1 minute read
17 Sep 2014
5:10 pm

Cosatu shocked by Nigeria deaths

The deaths of dozens of people, including 67 South Africans, in a building collapse in Nigeria was shocking, Cosatu said on Wednesday.

The scene of the collapse of the multi-storey guesthouse of The Synagogue Church of All Nations in Lagos on Friday. Picture Nigerian National Emergency Management Agency facebook page

The Congress of SA Trade Unions sent its condolences to all those who had lost loved ones in the collapse, spokesman Patrick Craven said in a statement.

The union federation sent its best wishes to the unknown number of people injured in the collapse, and wished them a speedy recovery.

Cosatu reiterated President Jacob Zuma’s statement on Tuesday, when he said: “Not in the recent history of our country have we had this large number of our people die in one incident outside the country.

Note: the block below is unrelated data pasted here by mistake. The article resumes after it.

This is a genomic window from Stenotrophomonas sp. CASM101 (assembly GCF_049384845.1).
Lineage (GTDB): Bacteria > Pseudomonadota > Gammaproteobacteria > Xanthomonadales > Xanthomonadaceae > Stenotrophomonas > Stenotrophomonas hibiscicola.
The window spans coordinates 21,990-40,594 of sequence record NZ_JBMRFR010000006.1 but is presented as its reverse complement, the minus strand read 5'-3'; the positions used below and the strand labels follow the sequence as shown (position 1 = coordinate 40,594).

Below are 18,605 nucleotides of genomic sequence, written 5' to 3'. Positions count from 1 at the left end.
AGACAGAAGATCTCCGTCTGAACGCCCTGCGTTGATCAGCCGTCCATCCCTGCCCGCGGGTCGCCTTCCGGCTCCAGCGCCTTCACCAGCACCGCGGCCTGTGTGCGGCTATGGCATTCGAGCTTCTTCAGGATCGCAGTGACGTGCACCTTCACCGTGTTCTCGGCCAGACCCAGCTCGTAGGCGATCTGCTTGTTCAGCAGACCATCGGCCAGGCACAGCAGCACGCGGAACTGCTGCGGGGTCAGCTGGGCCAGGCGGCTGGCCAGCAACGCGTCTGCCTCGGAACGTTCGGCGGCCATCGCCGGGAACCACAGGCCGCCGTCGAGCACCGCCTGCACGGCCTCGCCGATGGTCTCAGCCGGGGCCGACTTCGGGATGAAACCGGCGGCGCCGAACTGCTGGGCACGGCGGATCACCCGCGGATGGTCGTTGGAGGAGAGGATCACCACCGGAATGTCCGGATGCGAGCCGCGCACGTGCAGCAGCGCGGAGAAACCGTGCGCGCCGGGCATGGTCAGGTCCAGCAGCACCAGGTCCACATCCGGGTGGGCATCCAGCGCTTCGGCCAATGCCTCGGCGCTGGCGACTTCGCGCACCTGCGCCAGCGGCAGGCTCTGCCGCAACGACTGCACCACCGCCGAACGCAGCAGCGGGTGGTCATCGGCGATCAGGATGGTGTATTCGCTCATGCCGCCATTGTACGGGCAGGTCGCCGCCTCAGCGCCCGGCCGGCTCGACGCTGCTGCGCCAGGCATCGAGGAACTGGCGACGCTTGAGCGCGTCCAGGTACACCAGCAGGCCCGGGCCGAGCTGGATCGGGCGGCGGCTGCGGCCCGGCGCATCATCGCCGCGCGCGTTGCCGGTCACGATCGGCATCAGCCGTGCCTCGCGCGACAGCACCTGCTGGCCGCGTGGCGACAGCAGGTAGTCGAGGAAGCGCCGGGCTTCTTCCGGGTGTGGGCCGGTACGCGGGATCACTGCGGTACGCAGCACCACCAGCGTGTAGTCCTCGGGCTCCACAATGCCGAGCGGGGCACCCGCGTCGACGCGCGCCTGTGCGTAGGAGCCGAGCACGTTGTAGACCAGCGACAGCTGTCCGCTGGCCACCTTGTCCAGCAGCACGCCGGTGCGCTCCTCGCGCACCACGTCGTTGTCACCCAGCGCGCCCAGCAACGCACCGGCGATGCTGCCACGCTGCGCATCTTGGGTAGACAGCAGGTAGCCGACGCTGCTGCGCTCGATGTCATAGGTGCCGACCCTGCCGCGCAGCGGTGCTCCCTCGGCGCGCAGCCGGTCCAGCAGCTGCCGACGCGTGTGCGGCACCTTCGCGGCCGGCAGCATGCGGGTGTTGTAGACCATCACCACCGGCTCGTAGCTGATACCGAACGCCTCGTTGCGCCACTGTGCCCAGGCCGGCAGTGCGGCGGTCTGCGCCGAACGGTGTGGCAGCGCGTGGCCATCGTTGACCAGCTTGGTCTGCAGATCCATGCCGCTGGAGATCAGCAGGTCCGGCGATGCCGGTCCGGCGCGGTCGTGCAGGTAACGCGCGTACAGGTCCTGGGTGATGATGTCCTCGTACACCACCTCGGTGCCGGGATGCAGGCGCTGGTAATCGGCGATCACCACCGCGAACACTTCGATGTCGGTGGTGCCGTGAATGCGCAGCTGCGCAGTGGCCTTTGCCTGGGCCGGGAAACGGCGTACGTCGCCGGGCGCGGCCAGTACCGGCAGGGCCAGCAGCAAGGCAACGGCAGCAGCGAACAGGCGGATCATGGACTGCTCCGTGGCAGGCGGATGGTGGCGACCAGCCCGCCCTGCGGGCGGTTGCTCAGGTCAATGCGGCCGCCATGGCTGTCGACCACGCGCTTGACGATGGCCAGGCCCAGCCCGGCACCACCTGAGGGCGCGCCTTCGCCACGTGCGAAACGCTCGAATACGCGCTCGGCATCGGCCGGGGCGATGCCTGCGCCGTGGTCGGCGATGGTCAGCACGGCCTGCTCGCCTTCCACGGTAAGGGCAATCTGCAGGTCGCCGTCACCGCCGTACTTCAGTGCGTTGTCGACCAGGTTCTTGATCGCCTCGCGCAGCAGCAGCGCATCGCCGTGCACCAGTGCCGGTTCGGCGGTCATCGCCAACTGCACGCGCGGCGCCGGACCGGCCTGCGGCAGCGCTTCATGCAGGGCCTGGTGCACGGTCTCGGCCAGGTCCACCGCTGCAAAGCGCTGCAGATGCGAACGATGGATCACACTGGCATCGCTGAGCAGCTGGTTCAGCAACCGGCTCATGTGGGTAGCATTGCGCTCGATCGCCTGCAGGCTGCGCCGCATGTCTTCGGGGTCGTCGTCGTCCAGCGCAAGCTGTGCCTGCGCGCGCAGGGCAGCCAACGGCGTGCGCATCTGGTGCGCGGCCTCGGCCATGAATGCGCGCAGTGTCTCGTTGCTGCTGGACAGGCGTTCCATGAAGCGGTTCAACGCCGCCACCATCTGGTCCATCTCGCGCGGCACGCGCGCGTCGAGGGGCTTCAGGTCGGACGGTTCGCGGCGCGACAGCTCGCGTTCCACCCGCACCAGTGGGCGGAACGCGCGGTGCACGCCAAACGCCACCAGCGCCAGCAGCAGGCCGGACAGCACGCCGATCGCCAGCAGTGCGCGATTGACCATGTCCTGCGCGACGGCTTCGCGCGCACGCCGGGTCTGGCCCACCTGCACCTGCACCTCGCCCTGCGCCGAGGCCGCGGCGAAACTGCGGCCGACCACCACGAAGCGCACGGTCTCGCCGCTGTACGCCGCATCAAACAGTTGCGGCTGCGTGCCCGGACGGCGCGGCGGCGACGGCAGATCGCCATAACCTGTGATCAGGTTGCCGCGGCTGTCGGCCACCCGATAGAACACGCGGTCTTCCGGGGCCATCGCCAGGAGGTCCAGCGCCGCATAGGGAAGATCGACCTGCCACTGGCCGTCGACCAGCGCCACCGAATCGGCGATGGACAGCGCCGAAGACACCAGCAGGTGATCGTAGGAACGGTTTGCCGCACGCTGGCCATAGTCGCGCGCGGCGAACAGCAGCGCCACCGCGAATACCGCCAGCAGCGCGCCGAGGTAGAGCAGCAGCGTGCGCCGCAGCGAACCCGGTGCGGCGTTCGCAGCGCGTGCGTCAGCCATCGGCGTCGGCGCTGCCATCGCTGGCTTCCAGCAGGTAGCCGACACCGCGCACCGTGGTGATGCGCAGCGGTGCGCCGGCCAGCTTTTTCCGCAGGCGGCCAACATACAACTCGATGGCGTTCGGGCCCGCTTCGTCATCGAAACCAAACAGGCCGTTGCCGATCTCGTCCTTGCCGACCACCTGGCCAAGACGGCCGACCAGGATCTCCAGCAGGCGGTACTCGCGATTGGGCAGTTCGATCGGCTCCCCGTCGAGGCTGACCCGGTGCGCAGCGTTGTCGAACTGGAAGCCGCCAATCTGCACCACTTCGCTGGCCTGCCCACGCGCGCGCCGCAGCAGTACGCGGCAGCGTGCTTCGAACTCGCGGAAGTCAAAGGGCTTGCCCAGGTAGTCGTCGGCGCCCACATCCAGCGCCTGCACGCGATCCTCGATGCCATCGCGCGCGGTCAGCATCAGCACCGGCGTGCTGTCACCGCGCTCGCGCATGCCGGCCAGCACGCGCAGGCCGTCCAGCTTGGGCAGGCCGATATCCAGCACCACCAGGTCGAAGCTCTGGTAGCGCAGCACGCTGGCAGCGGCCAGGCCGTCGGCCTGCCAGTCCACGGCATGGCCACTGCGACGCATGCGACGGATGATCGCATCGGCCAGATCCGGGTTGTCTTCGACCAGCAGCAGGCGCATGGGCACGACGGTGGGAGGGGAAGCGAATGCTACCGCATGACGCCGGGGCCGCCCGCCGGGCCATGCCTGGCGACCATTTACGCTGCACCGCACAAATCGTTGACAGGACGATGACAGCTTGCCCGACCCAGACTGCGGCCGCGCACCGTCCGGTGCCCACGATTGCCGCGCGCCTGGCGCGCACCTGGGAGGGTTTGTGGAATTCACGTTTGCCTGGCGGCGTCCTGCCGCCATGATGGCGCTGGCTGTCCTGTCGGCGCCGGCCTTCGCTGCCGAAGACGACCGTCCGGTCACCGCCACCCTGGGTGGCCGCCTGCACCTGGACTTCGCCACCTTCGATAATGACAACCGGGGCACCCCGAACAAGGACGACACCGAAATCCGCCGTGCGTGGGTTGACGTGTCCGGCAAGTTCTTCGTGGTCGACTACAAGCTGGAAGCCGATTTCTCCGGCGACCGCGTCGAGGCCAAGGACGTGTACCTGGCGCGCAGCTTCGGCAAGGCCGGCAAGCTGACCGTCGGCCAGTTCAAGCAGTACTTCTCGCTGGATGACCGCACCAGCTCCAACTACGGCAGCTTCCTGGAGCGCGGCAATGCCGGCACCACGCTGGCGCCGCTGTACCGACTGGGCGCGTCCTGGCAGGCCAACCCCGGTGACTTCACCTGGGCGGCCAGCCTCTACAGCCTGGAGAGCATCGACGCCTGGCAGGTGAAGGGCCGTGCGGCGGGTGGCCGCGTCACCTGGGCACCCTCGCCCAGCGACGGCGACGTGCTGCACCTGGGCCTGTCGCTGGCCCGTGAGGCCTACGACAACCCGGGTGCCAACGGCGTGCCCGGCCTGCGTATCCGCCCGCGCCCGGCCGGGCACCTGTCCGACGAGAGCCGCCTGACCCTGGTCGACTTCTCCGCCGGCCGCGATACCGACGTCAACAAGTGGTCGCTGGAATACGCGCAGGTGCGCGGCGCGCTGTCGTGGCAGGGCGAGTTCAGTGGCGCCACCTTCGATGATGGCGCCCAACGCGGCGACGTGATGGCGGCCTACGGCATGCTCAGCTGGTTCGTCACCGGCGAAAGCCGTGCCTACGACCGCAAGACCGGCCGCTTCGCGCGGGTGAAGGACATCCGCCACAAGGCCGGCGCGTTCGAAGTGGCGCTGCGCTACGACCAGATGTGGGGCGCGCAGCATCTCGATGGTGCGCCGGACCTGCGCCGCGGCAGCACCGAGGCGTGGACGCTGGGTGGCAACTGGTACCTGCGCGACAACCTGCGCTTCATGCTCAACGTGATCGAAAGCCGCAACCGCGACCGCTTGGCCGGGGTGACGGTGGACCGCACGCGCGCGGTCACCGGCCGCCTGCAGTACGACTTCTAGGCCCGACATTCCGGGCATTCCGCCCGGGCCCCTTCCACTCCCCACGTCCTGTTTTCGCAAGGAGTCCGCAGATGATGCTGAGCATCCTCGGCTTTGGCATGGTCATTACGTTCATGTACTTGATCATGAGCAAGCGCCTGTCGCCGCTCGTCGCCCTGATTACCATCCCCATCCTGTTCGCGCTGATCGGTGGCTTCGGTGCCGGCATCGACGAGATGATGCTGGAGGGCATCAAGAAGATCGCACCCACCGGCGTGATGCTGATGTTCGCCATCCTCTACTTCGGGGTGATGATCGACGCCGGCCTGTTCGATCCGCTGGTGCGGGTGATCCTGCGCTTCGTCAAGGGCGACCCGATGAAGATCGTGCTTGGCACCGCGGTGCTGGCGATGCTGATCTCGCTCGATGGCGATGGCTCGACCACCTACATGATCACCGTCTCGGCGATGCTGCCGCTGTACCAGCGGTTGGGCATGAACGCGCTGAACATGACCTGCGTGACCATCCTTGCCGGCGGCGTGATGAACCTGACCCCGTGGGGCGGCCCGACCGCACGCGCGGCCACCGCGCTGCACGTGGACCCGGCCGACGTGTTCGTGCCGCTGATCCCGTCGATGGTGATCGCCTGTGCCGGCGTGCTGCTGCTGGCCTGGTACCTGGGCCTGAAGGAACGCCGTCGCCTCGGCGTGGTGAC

“The whole nation shares the pain of the mothers, fathers, daughters and sons who have lost their loved ones. We are all in grief.”

Craven said everything possible had to be done to investigate the cause of the “catastrophe”, and take steps to prevent any such accident from happening again in future.

“Meanwhile we hope that arrangements will be made to enable… family members to be flown to Nigeria to identify their loved one’s bodies and that the remains of the deceased will be brought back home to South Africa as soon as possible.”

A multi-storey guest house at the Synagogue Church of All Nations in Lagos, Nigeria, collapsed on Friday.

The South Africans killed were believed to be part of five South African tour groups lodging at the church of faith healer, “prophet” TB Joshua.

News agencies reported that over 100 survivors had been rescued.

Sapa